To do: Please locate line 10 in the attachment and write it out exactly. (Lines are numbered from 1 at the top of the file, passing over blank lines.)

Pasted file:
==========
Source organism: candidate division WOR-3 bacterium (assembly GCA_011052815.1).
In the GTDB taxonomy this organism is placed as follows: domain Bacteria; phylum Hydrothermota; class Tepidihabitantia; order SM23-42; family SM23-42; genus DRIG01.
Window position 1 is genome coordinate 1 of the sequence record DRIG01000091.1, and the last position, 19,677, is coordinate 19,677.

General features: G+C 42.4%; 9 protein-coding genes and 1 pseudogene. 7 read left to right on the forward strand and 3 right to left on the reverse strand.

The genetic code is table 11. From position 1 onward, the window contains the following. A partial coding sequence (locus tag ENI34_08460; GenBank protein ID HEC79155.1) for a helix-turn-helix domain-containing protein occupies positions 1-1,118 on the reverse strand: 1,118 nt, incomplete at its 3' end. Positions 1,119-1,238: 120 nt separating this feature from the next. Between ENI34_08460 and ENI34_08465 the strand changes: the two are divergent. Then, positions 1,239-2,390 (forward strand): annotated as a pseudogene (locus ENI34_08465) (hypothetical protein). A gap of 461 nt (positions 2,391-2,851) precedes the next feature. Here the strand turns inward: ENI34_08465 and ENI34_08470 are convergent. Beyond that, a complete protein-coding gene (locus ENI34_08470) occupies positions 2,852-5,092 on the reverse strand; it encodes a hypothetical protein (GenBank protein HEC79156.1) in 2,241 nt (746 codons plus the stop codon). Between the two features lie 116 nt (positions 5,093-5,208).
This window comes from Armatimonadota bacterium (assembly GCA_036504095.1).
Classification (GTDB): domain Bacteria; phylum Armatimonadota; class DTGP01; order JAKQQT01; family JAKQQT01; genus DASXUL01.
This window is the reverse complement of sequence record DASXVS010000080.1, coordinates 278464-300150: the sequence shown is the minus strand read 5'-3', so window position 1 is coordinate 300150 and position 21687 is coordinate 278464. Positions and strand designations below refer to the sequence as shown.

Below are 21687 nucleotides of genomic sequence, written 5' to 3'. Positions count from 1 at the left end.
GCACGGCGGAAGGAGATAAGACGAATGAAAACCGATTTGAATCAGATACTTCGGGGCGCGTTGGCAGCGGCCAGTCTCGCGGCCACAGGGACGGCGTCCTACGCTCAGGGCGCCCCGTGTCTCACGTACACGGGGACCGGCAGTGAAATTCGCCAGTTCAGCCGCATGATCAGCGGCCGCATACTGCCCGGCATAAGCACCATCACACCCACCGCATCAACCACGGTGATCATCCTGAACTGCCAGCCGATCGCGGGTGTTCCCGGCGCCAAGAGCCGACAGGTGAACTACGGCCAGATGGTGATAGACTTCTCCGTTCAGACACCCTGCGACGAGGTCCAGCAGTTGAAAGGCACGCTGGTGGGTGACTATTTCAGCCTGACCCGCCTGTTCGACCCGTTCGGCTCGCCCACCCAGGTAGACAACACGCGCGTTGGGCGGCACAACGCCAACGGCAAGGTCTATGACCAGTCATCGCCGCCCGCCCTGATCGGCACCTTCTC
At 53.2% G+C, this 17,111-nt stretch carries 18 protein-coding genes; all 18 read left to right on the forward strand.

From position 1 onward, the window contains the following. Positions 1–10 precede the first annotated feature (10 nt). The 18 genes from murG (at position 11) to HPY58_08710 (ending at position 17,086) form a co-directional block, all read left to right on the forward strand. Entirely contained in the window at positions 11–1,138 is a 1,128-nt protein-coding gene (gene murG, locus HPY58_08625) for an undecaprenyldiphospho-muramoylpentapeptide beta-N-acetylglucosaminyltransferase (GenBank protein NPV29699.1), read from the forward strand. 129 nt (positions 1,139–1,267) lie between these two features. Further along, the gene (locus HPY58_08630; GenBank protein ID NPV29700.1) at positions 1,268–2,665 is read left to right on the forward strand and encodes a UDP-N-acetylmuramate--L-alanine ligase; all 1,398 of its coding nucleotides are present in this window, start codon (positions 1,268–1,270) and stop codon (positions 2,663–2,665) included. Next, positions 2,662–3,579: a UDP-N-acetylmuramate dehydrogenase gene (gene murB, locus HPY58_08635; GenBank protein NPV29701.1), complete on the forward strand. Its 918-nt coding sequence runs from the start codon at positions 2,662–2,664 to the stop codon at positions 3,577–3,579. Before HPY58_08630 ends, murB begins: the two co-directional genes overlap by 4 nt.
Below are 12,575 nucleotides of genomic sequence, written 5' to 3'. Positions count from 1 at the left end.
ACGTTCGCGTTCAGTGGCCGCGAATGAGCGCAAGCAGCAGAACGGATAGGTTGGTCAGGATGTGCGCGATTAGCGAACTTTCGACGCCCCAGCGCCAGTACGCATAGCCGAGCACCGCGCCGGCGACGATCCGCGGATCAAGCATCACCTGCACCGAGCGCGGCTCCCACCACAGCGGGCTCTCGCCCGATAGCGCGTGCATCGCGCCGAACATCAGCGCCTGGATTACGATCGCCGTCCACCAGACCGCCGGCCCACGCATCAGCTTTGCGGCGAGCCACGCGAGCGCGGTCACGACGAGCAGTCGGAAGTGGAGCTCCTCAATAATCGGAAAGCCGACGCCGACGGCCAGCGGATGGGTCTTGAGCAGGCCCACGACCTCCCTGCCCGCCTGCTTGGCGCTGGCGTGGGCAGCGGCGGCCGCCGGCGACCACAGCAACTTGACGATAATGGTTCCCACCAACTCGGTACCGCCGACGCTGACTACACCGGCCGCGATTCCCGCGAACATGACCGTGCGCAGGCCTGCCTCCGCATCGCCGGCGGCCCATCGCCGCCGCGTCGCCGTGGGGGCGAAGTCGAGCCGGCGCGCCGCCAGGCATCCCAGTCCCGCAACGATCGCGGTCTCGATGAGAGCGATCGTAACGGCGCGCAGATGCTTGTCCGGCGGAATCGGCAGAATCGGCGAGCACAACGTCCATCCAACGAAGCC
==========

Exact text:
GCACGGCGGAAGGAGATAAGACGAATGAAAACCGATTTGAATCAGATACTTCGGGGCGCGTTGGCAGCGGCCAGTCTCGCGGCCACAGGGACGGCGTCCTACGCTCAGGGCGCCCCGTGTCTCACGTACACGGGGACCGGCAGTGAAATTCGCCAGTTCAGCCGCATGATCAGCGGCCGCATACTGCCCGGCATAAGCACCATCACACCCACCGCATCAACCACGGTGATCATCCTGAACTGCCAGCCGATCGCGGGTGTTCCCGGCGCCAAGAGCCGACAGGTGAACTACGGCCAGATGGTGATAGACTTCTCCGTTCAGACACCCTGCGACGAGGTCCAGCAGTTGAAAGGCACGCTGGTGGGTGACTATTTCAGCCTGACCCGCCTGTTCGACCCGTTCGGCTCGCCCACCCAGGTAGACAACACGCGCGTTGGGCGGCACAACGCCAACGGCAAGGTCTATGACCAGTCATCGCCGCCCGCCCTGATCGGCACCTTCTC